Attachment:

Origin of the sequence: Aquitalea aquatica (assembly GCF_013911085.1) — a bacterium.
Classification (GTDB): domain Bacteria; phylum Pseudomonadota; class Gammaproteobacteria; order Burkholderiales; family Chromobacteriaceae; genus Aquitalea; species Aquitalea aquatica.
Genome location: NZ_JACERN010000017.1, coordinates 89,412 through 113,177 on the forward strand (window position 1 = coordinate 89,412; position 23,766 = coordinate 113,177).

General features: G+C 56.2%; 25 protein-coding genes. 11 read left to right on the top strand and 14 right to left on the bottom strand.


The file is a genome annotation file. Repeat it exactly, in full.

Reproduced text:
Origin of the sequence: Aquitalea aquatica (assembly GCF_013911085.1) — a bacterium.
Classification (GTDB): domain Bacteria; phylum Pseudomonadota; class Gammaproteobacteria; order Burkholderiales; family Chromobacteriaceae; genus Aquitalea; species Aquitalea aquatica.
Genome location: NZ_JACERN010000017.1, coordinates 89,412 through 113,177 on the forward strand (window position 1 = coordinate 89,412; position 23,766 = coordinate 113,177).

General features: G+C 56.2%; 25 protein-coding genes. 11 read left to right on the top strand and 14 right to left on the bottom strand.